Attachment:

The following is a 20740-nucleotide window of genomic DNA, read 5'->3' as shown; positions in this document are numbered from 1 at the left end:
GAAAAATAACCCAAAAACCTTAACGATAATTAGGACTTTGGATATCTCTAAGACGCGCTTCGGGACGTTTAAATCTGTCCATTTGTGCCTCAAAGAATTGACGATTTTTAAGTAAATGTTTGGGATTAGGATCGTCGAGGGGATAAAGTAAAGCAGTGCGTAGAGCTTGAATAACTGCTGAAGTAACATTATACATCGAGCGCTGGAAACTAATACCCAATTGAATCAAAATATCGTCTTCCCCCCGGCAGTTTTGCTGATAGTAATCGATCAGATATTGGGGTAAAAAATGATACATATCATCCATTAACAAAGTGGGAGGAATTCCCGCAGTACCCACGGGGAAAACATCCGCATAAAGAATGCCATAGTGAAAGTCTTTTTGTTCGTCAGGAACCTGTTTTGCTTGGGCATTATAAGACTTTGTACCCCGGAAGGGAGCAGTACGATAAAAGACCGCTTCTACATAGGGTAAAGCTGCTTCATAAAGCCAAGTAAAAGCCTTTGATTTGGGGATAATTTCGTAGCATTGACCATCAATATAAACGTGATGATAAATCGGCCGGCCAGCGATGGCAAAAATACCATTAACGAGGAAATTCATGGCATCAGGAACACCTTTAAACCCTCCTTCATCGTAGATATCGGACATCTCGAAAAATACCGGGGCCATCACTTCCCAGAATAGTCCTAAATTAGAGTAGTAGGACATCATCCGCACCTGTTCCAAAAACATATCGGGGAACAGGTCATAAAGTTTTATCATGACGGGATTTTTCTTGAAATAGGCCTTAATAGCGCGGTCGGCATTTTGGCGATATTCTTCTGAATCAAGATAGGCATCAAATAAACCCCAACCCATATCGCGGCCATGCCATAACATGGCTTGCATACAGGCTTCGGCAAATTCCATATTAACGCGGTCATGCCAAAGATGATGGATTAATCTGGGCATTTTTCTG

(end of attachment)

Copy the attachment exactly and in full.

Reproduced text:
The following is a 20740-nucleotide window of genomic DNA, read 5'->3' as shown; positions in this document are numbered from 1 at the left end:
GAAAAATAACCCAAAAACCTTAACGATAATTAGGACTTTGGATATCTCTAAGACGCGCTTCGGGACGTTTAAATCTGTCCATTTGTGCCTCAAAGAATTGACGATTTTTAAGTAAATGTTTGGGATTAGGATCGTCGAGGGGATAAAGTAAAGCAGTGCGTAGAGCTTGAATAACTGCTGAAGTAACATTATACATCGAGCGCTGGAAACTAATACCCAATTGAATCAAAATATCGTCTTCCCCCCGGCAGTTTTGCTGATAGTAATCGATCAGATATTGGGGTAAAAAATGATACATATCATCCATTAACAAAGTGGGAGGAATTCCCGCAGTACCCACGGGGAAAACATCCGCATAAAGAATGCCATAGTGAAAGTCTTTTTGTTCGTCAGGAACCTGTTTTGCTTGGGCATTATAAGACTTTGTACCCCGGAAGGGAGCAGTACGATAAAAGACCGCTTCTACATAGGGTAAAGCTGCTTCATAAAGCCAAGTAAAAGCCTTTGATTTGGGGATAATTTCGTAGCATTGACCATCAATATAAACGTGATGATAAATCGGCCGGCCAGCGATGGCAAAAATACCATTAACGAGGAAATTCATGGCATCAGGAACACCTTTAAACCCTCCTTCATCGTAGATATCGGACATCTCGAAAAATACCGGGGCCATCACTTCCCAGAATAGTCCTAAATTAGAGTAGTAGGACATCATCCGCACCTGTTCCAAAAACATATCGGGGAACAGGTCATAAAGTTTTATCATGACGGGATTTTTCTTGAAATAGGCCTTAATAGCGCGGTCGGCATTTTGGCGATATTCTTCTGAATCAAGATAGGCATCAAATAAACCCCAACCCATATCGCGGCCATGCCATAACATGGCTTGCATACAGGCTTCGGCAAATTCCATATTAACGCGGTCATGCCAAAGATGATGGATTAATCTGGGCATTTTTCTG